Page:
An instructor at the guide academy shows a student how to tie a fly on June 8, 2019. (Photo by Alex Hager / KDLG)
Bristol Bay’s world class sport fishing draws visitors from thousands of miles away. It’s not only fishing that brings people to the area’s rivers and lakes – many come from far away to work in the industry.
But some of those staffing area lodges have been fishing these rivers their whole lives.
Triston Chaney is from Dillingham, and he’s about to start work as a fly fishing guide at Bear Trail Lodge in King Salmon.
“Where else in the world can you go out in one day and catch 10 different species of fish,” Chaney said.
He’s been going fly fishing since he was in elementary school, when his dad introduced him to the sport. But now he’s embarking on a career as a guide after two summers at the Bristol Bay Fly Fishing and Guide Academy – an annual program that teaches local young adults every part of working at a lodge.
“All the stuff that goes on,” Chaney said. “The housekeeping, boating, getting all the gear ready for the season, all that. It shows all aspects, the whole range of what has to go on.”
But the guide academy does more than just teach the hard skills, it also connects its students with lodges that are looking to hire – which is exactly how Chaney got his job.
Meghan Barker is a community organizer with Trout Unlimited, a non-profit that promotes the conservation of rivers and other sportfishing waters. She says guides from Bristol Bay can bring something special to the places they work.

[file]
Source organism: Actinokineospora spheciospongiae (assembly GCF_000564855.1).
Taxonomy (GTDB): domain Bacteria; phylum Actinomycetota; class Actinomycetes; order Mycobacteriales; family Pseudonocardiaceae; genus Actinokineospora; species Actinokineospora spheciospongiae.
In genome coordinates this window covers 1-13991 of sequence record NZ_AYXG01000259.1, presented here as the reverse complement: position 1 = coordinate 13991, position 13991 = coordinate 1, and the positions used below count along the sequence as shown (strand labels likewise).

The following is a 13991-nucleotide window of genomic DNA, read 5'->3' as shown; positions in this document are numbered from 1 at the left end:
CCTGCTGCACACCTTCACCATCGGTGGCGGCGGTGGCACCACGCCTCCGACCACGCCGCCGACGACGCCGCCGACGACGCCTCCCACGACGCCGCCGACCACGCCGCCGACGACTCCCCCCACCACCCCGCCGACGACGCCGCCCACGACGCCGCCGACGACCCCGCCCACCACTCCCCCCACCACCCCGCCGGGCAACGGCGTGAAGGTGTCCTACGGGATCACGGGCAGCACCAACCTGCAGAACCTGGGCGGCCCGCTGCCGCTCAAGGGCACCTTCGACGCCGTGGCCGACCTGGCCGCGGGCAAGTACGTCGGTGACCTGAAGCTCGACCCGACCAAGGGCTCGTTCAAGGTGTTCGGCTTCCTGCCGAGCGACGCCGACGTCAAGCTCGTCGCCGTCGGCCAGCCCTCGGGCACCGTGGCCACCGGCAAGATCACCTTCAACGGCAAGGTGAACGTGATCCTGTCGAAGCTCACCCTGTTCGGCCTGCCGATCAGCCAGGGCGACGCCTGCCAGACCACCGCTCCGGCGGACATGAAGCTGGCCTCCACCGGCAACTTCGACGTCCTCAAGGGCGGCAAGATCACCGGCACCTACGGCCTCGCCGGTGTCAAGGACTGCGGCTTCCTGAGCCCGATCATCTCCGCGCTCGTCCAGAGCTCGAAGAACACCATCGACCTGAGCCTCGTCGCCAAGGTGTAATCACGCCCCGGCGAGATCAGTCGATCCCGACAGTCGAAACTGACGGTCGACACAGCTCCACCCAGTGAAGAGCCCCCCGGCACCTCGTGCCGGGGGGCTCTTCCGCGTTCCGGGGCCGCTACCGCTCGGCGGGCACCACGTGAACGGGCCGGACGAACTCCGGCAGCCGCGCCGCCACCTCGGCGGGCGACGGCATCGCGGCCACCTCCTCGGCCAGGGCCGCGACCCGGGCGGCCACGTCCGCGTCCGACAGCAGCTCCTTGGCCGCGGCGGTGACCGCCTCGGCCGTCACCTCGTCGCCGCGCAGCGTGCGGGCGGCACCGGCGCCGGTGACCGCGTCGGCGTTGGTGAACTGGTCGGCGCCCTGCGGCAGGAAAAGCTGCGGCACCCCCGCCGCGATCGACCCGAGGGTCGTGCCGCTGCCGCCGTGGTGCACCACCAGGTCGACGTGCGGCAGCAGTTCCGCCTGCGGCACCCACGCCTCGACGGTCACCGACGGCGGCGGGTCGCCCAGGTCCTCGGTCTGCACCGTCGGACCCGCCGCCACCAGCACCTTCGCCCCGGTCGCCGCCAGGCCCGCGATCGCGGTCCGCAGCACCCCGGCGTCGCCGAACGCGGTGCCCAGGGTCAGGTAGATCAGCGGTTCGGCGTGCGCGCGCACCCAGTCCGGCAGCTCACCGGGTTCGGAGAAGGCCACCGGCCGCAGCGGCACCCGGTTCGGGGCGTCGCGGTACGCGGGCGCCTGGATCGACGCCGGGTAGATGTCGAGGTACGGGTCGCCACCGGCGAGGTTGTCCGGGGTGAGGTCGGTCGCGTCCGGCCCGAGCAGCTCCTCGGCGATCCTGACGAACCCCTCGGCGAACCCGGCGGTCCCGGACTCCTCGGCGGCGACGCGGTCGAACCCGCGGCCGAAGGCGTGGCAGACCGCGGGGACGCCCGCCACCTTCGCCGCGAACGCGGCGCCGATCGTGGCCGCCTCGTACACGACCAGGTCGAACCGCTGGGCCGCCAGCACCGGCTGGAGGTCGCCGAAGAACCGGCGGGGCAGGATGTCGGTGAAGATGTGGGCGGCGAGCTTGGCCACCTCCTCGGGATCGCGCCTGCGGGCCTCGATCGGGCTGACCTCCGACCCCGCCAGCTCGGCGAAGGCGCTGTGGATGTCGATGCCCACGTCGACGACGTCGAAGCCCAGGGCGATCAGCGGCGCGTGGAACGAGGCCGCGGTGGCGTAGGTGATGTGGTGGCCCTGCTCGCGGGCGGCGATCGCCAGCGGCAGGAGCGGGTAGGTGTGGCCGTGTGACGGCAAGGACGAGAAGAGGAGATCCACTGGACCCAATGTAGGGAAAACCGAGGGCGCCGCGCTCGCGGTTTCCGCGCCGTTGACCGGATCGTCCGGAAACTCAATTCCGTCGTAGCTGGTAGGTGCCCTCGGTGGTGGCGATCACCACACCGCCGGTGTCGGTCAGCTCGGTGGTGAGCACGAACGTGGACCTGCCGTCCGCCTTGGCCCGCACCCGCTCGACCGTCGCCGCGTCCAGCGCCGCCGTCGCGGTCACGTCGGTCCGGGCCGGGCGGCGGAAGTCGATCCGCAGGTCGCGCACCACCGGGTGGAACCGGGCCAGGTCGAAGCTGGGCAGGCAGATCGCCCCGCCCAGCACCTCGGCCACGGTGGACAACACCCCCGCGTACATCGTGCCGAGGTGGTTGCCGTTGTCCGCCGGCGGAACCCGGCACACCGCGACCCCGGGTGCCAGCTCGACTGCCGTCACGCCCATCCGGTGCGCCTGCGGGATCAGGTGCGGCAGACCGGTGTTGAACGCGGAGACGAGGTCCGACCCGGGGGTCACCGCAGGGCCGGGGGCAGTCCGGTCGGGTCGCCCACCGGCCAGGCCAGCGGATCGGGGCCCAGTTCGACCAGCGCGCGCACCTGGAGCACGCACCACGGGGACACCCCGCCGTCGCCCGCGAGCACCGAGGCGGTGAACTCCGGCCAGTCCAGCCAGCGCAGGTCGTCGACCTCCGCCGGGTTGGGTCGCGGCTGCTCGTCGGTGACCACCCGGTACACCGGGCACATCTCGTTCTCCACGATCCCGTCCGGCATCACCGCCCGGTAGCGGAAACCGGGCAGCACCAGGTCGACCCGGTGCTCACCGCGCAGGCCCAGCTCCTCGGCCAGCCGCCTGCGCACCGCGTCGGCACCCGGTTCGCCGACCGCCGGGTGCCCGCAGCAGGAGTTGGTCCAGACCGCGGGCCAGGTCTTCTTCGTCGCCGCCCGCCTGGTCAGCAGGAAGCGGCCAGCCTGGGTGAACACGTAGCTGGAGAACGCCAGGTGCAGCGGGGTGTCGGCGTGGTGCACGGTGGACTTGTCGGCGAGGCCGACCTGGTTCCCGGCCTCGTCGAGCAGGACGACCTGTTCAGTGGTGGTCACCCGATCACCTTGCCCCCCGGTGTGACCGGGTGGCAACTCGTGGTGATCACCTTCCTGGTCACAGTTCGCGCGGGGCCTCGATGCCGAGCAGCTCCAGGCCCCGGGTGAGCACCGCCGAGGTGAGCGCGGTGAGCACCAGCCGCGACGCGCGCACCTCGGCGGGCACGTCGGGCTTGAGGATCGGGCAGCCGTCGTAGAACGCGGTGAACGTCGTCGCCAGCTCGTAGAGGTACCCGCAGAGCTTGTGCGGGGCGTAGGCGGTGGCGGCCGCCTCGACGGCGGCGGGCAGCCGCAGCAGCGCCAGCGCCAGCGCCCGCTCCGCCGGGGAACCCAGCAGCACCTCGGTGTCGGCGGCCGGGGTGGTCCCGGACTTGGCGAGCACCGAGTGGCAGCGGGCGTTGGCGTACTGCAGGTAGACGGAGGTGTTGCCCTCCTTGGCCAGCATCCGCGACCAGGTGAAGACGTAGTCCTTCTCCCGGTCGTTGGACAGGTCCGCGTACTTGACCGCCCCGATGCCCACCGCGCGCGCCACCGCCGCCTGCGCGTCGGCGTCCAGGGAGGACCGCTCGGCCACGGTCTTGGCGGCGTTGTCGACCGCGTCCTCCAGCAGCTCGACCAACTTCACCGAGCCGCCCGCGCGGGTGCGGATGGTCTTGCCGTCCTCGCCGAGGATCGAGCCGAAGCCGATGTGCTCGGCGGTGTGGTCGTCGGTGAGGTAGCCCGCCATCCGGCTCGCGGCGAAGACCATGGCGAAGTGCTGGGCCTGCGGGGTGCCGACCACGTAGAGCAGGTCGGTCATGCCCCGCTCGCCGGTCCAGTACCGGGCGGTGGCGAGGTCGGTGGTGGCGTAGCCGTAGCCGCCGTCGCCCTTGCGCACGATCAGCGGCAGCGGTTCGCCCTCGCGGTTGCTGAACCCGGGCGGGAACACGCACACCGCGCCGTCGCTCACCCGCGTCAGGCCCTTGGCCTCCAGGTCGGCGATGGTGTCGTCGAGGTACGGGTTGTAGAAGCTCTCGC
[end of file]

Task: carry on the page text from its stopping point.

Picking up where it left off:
“This industry generally has a lot of people coming up from the lower 48,” Barker said. “While we have awesome guides and awesome resources who are coming up, I think a lot of times at overshadows a lot of the incredible local knowledge that is here already – and that has been here for so many years.”
The academy is now in its 11th year, and it’s had a number of success stories – from Chaney getting hired this year to an alumna that’s worked her way up to assistant manager at Mission Lodge. Barker says the academy’s reputation has grown over the past decade, making it more appealing to employers and potential students.
“A lot of it comes from name recognition,” Barker said. “A lot of it comes from being passed down. These are small communities, and word spreads fast”
After his two summers at the academy, Chaney says he’s excited to turn fly fishing into a career, and he considers himself lucky to have a job in a place as special as Bristol Bay.
“There’s mountains in one spot,” Chaney said. “Clear running streams and another vast miles of open tons where you can go to so many different animals you can see in one day. It’s just not something you see pretty much anywhere else in the world.”
After a week of learning everything from tying flies to working in the lodge’s kitchen, the students at guide academy had a “client day,” where they got to put their skills to the test in a real world setting. And for some, that real world starts in just a few weeks.
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